By Michael Regenstreif, Editor
Nothing was published yesterday – June 2, 2020 – on the Ottawa Jewish Bulletin website and the only thing posted on our Facebook and Twitter accounts was an empty black box with the hashtag #BlackOutTuesday.
The Bulletin – along with the Jewish Federation of Ottawa, the Ottawa Jewish Community Foundation, the Ottawa Jewish Archives, the Centre for Israel and Jewish Affairs (CIJA) and many other organizations and individuals – was participating in a day of solidarity, reflection and symbolic protest against racism in the wake of the murder of George Floyd, a 46-year-old African American man, by white police officers in Minneapolis, Minnesota on May 25; a murder that was captured by multiple bystanders on video.
Floyd had been arrested for allegedly using a counterfeit $20 bill in a convenience store and, as shown on video, was in handcuffs and lying face down on the ground when a veteran police officer – who was fired and later charged with third degree murder and manslaughter – knelt on Floyd’s neck with his full weight on the knee and maintained the pressure for almost nine minutes as Floyd gasped for air and repeatedly said that he couldn’t breathe. A brutal scene to see. The officer continued to kneel on Floyd’s neck for about three minutes after he lost consciousness. Meanwhile, two other Minneapolis police officers knelt on lower parts of Floyd’s body as a third officer stood by. Those three other policemen were also fired but are yet to be charged in the case. [Update: Charges against the first officer have been upgraded to second degree murder and the other three have been charged with aiding and abetting second degree murder.]
Floyd was just the latest of many persons of colour who have died unjustly at the hands of police over the years in the United States (and we Canadians must not be complacent about this as it has also happened here too many times) but his death sparked protests around the United States the extent of which have not been seen since the assassination of Reverend Martin Luther King, Jr. in 1968. As I write, more than week after Floyd’s murder, the protests continue. And while the overwhelming majority of protesters have been peaceful, regretfully, some of the protests, particularly under the cover of darkness, have also been coopted by destructive looters and violent provocateurs whose actions have been counterproductive to the noble intentions of those demanding an end to police brutality and racial oppression.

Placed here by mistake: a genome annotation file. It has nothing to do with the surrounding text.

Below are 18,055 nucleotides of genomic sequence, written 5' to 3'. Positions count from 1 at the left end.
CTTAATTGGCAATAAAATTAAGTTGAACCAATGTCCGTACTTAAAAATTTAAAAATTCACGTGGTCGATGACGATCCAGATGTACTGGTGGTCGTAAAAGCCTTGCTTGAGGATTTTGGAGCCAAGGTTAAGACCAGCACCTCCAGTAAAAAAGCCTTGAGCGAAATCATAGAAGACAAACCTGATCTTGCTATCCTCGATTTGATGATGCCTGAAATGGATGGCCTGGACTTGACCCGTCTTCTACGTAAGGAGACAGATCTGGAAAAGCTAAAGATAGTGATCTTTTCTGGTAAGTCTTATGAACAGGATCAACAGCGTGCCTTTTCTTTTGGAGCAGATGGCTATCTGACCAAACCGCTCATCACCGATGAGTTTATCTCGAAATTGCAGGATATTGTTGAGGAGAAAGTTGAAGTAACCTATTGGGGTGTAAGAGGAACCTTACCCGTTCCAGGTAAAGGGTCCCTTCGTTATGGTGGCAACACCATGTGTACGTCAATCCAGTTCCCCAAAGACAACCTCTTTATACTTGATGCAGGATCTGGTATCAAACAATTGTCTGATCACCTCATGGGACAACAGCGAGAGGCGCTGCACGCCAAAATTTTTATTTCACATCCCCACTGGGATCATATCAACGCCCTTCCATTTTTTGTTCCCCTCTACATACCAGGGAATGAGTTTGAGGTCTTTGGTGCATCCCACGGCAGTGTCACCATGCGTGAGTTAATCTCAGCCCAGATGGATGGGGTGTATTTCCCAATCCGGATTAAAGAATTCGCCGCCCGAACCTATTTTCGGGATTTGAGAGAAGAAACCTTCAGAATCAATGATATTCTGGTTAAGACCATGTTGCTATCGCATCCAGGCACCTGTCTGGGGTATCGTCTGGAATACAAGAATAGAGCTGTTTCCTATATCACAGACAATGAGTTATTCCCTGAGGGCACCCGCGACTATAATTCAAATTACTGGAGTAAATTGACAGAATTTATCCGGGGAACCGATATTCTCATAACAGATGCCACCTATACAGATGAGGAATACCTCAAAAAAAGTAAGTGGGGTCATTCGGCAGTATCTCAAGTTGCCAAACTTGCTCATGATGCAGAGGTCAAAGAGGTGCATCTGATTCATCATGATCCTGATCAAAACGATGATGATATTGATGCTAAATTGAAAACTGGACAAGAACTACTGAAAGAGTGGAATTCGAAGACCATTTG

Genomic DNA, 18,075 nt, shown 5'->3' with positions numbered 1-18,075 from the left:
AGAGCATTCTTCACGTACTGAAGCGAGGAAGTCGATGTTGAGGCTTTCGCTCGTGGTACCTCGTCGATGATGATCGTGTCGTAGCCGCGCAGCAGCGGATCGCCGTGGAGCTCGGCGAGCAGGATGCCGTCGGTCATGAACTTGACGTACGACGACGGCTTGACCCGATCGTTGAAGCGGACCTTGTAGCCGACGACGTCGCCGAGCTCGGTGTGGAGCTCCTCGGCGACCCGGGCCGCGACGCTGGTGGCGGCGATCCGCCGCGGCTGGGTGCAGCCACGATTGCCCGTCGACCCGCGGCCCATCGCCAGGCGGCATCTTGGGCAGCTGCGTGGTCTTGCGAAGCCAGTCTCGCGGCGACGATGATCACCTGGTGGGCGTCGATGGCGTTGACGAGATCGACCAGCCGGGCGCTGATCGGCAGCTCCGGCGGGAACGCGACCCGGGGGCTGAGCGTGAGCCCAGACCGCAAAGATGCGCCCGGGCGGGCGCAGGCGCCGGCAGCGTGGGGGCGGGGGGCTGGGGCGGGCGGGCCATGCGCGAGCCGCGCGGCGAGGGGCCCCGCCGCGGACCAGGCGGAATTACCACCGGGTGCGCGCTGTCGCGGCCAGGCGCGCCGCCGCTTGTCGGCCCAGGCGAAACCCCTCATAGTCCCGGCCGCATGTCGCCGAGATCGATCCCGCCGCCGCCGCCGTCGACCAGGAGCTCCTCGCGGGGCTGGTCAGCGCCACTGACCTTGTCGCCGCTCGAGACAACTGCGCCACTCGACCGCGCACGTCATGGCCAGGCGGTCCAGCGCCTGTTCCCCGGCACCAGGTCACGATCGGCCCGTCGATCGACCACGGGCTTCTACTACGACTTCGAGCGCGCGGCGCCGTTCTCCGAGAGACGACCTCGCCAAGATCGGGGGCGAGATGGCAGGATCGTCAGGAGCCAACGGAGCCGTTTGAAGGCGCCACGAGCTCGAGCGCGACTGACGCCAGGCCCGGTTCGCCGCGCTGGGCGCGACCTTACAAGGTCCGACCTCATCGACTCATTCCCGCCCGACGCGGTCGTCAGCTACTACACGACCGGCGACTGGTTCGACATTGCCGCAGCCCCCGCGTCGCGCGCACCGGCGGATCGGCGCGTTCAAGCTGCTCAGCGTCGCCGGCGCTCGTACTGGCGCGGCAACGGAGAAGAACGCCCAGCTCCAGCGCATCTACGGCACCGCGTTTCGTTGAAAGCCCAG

After the horror of seeing the Floyd murder videos on television, I saw a selfie posted by my friend Vance Gilbert to his Facebook page that affected me deeply.
Vance, who lives in the Boston area, is an African American singer and songwriter and one of the cleverest and most entertaining stage performers I know. He’s been here in Ottawa a couple of times over the years to play at the folk festival. This is the photo and caption that Vance posted on Facebook on May 27:
Friend: “Cool mask!”
Me:“Stoppin’ droplets, baby! I love airplanes so I’m stylin’. I’m over 60, so I’m in a high-risk group.”
Friend: “What’s that around your neck?”
Me: “It’s a knee brace.”
Me: “Protects my neck from knees. I’m in that *other* high-risk group.”
Vance was brilliantly using humour and satire to make a point.
“Don’t know whether to laugh or cry at the knee brace,” I wrote to him in the Facebook comments. “I guess I can laugh at how clever it is but cry over the truth that it tells.”
The murder of George Floyd has focussed attention on the deeply rooted racism in American society. And although much progress has been made over the years, the past few years have seen regression under a U.S. president whose modus operandi has been to stoke division, to sew a politics of resentment and who has, on too many occasions, employed both veiled and not-so-veiled racist rhetoric. I cannot forget that in 2017, when Colin Kaepernick and some other Black football players were protesting police brutality against African Americans by quietly and respectfully kneeling during pre-game singing of the “Star Spangled Banner,” this American president said they should be kicked out of the country.
I recall the Civil Rights Movement adage that “freedom is a constant struggle” and I am gratified to see that our Jewish community in North America – from major and grassroots organizations to the full spectrum of denominations – is acting in solidarity with the African American community. Here is a small sampling of statements from Jewish organizations: